Android's "do not fragment" clause...
The OHA members have signed an anti-fragmentation clause. "They've basically agreed not to fragment nor do things that would result in different versions of the platform", says Rich Miner in the PC World interview. And the JCP has that too - called MSA. But as Java ME developers know very well, there are many facets to fragmentation extending beyond the platform and well into the surrounding ecosystem.
A strict "do not fragment" clause is impossible to implement without putting every aspect of the platform and ecosystem through a committee, or relinquishing creativity and possibly IP to a central authority. This is because the other face of fragmentation is called innovation and differentiation.
If many vendors are playing similar roles in the ecosystem then I don't care if there is an anti-fragmentation clause in OHA, you are going to see some fragmentation. Some of this is beneficial: you need to allow new features to appear in devices and new services to be offered. "Fragmentation management" is needed so you don't eliminate the innovative process when eliminating redundancies that appear as a result of that process.
What this clause is, however, is a huge, essential step in the right direction. It establishes a positive spirit of cooperation. It reminds competing parties why they need to be at the table. It justifies discussions on processes throughout the ecosystem, such as application certification, signing processes, distribution, rewarding the creation of new features and services, open issue tracking and sharing, collaboration on documentation and developer support, interoperability testing and "bake offs", etc.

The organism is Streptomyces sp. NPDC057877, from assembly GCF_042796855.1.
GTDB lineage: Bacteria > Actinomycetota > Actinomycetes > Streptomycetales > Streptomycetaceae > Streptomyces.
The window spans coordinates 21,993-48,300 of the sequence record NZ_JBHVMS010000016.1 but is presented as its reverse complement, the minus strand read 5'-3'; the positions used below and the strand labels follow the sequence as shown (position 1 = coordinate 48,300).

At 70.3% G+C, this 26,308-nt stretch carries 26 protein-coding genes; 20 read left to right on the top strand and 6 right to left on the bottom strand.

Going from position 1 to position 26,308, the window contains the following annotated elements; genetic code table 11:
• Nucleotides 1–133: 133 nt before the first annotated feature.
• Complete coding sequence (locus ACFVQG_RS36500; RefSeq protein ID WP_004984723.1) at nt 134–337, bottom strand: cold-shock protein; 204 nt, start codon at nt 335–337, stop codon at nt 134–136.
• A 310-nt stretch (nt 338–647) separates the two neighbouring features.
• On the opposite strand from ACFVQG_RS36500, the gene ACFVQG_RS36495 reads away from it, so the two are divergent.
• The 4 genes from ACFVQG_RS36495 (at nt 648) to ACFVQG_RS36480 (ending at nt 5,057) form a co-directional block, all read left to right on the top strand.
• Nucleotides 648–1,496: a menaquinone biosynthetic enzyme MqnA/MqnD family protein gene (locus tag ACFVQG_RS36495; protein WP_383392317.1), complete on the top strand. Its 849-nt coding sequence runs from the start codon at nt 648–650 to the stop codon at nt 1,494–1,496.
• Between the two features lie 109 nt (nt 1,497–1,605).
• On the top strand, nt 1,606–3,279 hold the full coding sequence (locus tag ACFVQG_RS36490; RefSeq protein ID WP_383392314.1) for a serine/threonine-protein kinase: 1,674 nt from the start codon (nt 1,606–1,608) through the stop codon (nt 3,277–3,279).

One of my objectives in my candidacy for one of the open Java ME EC seats is to drive the EC to expand its scope to address the areas of fragmentation that go beyond the platform. Having everyone sit down and sign a "do not fragment" statement, no matter how symbolic, is perhaps a great way to set the tone for the collaboration required to do what everyone already wants: turn the symbolism in concrete practices.